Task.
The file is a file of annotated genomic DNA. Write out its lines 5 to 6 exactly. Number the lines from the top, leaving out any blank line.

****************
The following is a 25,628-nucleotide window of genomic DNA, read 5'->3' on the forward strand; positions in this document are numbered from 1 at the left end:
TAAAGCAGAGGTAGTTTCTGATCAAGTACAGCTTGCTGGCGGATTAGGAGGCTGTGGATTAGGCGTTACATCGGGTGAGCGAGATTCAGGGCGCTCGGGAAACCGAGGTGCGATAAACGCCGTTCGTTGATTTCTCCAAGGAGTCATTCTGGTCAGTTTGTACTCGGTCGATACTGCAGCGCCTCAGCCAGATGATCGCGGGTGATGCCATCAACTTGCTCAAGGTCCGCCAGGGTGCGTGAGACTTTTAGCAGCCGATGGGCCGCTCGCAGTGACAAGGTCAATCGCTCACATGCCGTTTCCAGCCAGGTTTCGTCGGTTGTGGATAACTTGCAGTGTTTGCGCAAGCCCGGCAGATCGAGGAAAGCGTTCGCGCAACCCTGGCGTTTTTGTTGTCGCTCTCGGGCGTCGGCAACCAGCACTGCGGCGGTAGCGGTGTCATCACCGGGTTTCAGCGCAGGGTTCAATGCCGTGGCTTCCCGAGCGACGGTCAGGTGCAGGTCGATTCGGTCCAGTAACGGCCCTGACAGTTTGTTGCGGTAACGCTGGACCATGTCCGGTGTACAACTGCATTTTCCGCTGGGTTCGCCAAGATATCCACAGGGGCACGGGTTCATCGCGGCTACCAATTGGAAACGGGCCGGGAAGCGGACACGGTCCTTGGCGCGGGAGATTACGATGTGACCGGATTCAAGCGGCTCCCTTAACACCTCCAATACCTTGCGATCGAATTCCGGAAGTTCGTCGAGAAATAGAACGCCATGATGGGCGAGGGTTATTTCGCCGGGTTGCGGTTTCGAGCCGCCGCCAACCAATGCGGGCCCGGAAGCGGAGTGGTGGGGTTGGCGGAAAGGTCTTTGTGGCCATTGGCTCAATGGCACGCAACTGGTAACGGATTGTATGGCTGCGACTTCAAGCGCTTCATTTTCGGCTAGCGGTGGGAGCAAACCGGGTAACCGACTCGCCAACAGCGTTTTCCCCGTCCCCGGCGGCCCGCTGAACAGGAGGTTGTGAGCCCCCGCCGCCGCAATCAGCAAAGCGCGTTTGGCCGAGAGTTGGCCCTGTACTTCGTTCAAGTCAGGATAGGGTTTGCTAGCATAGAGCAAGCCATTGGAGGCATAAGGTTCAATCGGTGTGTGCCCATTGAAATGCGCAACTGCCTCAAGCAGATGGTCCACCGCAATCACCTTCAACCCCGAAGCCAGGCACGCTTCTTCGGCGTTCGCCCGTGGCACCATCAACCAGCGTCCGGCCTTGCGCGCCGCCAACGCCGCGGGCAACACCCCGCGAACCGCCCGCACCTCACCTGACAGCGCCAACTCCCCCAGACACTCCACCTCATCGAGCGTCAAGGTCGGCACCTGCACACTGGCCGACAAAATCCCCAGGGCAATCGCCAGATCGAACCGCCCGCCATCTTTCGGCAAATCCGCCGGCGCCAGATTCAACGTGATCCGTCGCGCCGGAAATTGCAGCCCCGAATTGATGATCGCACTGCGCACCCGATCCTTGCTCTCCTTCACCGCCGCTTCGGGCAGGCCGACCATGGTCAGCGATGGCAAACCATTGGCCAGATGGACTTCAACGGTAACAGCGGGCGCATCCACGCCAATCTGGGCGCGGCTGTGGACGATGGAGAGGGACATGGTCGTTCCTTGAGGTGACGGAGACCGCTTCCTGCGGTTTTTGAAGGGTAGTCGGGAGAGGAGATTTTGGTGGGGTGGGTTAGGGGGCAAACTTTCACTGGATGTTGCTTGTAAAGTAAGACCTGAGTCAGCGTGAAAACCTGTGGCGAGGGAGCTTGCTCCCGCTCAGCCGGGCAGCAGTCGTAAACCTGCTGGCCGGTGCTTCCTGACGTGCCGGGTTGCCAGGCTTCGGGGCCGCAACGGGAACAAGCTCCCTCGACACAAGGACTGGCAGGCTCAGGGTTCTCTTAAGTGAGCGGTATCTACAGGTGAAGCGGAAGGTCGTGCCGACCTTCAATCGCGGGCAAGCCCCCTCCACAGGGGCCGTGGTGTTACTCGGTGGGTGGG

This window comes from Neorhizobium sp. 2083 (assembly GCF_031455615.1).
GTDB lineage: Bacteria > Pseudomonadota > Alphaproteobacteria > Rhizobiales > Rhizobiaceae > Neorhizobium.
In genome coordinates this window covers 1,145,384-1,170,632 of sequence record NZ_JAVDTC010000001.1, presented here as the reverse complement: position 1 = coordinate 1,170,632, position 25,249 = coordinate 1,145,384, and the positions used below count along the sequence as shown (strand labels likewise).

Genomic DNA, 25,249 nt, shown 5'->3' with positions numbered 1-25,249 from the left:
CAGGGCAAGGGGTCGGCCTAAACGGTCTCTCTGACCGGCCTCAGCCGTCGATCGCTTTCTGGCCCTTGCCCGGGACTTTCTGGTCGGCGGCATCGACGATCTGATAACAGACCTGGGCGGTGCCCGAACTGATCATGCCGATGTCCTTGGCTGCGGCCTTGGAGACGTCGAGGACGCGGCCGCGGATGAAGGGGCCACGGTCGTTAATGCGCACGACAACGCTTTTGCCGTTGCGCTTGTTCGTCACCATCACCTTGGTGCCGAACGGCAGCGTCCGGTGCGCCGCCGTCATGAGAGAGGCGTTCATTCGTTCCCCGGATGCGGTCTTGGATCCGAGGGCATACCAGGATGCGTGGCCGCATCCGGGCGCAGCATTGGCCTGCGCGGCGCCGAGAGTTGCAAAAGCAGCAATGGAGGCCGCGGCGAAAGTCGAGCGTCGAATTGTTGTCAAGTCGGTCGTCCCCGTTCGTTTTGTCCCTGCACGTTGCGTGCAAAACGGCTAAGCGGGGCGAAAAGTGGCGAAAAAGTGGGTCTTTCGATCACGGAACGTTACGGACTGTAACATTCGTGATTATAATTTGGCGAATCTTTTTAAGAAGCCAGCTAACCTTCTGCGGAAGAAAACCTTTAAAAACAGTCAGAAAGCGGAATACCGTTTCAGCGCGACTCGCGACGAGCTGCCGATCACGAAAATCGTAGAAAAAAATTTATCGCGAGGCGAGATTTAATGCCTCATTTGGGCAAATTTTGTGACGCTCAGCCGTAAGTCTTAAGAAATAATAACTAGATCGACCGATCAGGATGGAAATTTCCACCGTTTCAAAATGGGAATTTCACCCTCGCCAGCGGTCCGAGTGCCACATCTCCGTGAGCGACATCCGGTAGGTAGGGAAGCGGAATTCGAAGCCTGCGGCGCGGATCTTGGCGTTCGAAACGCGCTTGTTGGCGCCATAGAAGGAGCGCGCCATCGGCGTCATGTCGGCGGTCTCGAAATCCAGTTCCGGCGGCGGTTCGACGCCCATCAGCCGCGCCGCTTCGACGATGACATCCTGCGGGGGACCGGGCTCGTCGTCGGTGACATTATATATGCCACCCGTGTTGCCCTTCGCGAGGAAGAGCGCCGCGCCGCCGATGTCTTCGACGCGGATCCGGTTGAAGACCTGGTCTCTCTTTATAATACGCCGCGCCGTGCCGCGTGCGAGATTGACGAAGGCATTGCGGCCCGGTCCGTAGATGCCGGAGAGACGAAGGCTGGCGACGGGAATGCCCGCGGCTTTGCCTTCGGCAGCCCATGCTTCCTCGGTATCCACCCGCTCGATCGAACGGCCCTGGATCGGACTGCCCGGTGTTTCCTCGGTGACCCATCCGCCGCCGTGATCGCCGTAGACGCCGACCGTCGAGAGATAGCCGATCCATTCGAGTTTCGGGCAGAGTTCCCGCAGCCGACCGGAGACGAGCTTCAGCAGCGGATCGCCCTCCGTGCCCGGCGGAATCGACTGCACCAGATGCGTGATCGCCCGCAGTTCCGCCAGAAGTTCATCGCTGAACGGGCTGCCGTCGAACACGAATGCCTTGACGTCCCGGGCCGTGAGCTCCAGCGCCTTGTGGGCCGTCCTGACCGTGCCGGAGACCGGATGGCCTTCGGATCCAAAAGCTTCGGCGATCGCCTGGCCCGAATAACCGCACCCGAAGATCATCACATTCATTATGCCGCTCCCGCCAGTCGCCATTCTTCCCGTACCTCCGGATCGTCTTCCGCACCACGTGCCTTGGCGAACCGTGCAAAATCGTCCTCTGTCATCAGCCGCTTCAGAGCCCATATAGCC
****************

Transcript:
In genome coordinates this window covers 1,145,384-1,170,632 of sequence record NZ_JAVDTC010000001.1, presented here as the reverse complement: position 1 = coordinate 1,170,632, position 25,249 = coordinate 1,145,384, and the positions used below count along the sequence as shown (strand labels likewise).

Genomic DNA, 25,249 nt, shown 5'->3' with positions numbered 1-25,249 from the left: